person holding ice cream on a cone

The Biocultural Evolution of Lactose Tolerance

What is lactose?

Lactose is the main sugar in milk. It needs to be broken down into simpler sugars (glucose and galactose) in order for your body to absorb it.1 Lactase is the digestive enzyme that helps this breakdown happen.1

Lactose is a key source of carbohydrates for young mammals, and is one of the first sugars infants are exposed to after they are born (it is found in breast milk and most infant formulas).1 This is why it’s important for babies to be able to digest lactose.

What is lactose intolerance?

Lactose intolerance (also called lactase non-persistence) happens when your body doesn’t produce enough lactase, and therefore can’t breakdown/digest lactose into smaller, absorbable sugars.1 If you can’t digest lactose, then it accumulates in your gut and the bacteria in your colon start fermenting it, which produces gas and can lead to bloating and flatulence.1 The accumulation of lactose in the gut also attracts fluid, which can lead to diarrhea and additional bloating.1 However, not everyone who is lactose intolerant will experience these symptoms.1

Lactose intolerance is not the same as a milk allergy (which is where your body’s immune system has an adverse reaction to the proteins in milk – it has nothing to do with the sugar lactose).2

woman suffering from a stomach pain

What causes lactose intolerance?

There are a few types of lactose intolerance:

1. Primary lactose intolerance (most common) occurs when there is a drastic decrease in lactase production as you age, and your body cannot easily digest the amount of lactose in your diet.3 It is hereditary.

2. Secondary lactose intolerance can occur from an illness or injury to the small intestine (could result from cancer treatment, intestinal infection, intestinal surgery, Crohn’s disease, etc.).3 It is not hereditary.

3. Congenital lactose intolerance is rare but can occur in newborn infants producing very low levels of lactase as a result of genetics, or in premature infants who haven’t developed enough lactase producing cells in their small intestine.3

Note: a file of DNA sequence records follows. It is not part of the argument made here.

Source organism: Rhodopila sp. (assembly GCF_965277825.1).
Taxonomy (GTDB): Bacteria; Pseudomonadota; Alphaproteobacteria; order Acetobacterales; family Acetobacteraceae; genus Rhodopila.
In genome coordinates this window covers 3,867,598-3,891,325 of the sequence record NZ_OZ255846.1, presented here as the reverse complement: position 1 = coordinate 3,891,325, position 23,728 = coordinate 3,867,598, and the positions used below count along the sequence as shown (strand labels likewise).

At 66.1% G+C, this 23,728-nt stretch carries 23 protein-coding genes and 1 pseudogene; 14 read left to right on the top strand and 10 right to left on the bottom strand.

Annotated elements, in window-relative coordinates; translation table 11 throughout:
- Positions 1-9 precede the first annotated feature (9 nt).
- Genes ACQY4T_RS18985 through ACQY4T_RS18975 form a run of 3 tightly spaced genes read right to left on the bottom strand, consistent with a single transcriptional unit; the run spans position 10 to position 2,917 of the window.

What causes lactase persistence?

As you age and replace milk with other foods, your body usually produces less lactase (the enzyme needed to digest lactose).3,4 However, some people are able to produce sufficient lactase into adulthood, and thus can digest lactose.4 This is known as lactase persistence (or lactose tolerance).4

How did humans develop lactase persistence (lactose tolerance)?

Primary lactose intolerance is actually a genetically determined dominant trait.1 You either have the gene that lets you continue to produce lactase into adulthood (lactase persistent – you can digest lactose), or you don’t.1 Around 10,000 to 6,000 years ago, lactase persistence arose independently in places like Northern Europe, Africa, and the Middle East.1,4,5

The beginning of dairy farming is some of the strongest evidence for this gene-culture coevolution.5 When the neolithic period began and humans started domesticating animals for their milk, there was a rapid rise in lactase persistence in places where milk was an important source of energy and nutrients.5 This was the case in Northern Europe, where it is assumed that the energy from milk products was relied upon to survive cold winters (fresh milk could be easily stored in the colder climates).1,5 Milk could also be relied upon if crops failed.1,6 Thus, lactase persistence was naturally selected for (meaning anyone who could digest milk had a genetic advantage).4,5

Places that didn’t domesticate animals for milk (like southern Europe and areas of Asia5) likely didn’t have this rise in lactase persistence because their livelihoods didn’t depend upon milk products. For example, the ancient Romans didn’t drink milk, and many of their Mediterranean descendants today are lactose intolerant.5

black and white cow on green grass field

Read more about Gene-Culture Coevolution and the Human Diet here

Why can some lactose intolerant people consume milk products without unpleasant symptoms?

Some people who do not produce sufficient lactase to digest lactose are still able to consume milk products without unpleasant symptoms.1,4 This may be because of differences in gut bacteria (specifically lactic acid bacteria).4 As well, some dairy products (like yogurt and cheese) have less lactose because they are fermented (the lactose has already been partially broken down), meaning lactose intolerant people can eat them without having unpleasant symptoms.1,4


  1. Willows, N. Gene-Culture Coevolution Lactase Persistence. NUFS 223: Cultural Ecology of Food & Health. University of Alberta, Fall 2021.
  2. Managing lactose intolerance. Unlock Food, updated 2019. (accessed 2022-02-13).
  3. Lactose intolerance. Mayo Clinic. (accessed 2022-02-12).
  4. Gerbault, P.; Liebert, A.; Itan, Y.; Powell, A.; Currat, M.; Burger, J.; Swallow, D. M.; Thomas, M. G. Evolution of Lactase Persistence: An Example of Human Niche Construction. Philosophical Transactions of the Royal Society B: Biological Sciences 2011366 (1566), 863–877. DOI: 10.1098/rstb.2010.0268 (accessed 2022-02-13).
  5. Arjamaa, O.; Vuorisalo, T. Gene-Culture Coevolution and Human Diet. American Scientist 201098 (2), 145-147. (accessed 2022-02-12).HHMI BioInteractive. The Evolution of Lactose Tolerance. YouTube, Aug 26, 2014. (accessed 2022-02-13).

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